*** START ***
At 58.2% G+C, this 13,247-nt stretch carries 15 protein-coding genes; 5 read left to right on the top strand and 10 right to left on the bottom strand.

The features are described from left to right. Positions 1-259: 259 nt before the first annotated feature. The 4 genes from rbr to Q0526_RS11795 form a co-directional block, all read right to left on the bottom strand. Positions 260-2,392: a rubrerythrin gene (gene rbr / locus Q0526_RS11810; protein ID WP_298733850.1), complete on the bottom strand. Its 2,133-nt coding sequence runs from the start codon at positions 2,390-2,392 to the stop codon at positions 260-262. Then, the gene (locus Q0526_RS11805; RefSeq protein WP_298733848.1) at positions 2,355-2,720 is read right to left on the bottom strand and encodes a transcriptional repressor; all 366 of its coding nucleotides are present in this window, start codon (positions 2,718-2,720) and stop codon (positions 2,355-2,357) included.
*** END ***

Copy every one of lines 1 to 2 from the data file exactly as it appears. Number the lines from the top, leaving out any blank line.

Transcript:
At 58.2% G+C, this 13,247-nt stretch carries 15 protein-coding genes; 5 read left to right on the top strand and 10 right to left on the bottom strand.

The features are described from left to right. Positions 1-259: 259 nt before the first annotated feature. The 4 genes from rbr to Q0526_RS11795 form a co-directional block, all read right to left on the bottom strand. Positions 260-2,392: a rubrerythrin gene (gene rbr / locus Q0526_RS11810; protein ID WP_298733850.1), complete on the bottom strand. Its 2,133-nt coding sequence runs from the start codon at positions 2,390-2,392 to the stop codon at positions 260-262. Then, the gene (locus Q0526_RS11805; RefSeq protein WP_298733848.1) at positions 2,355-2,720 is read right to left on the bottom strand and encodes a transcriptional repressor; all 366 of its coding nucleotides are present in this window, start codon (positions 2,718-2,720) and stop codon (positions 2,355-2,357) included.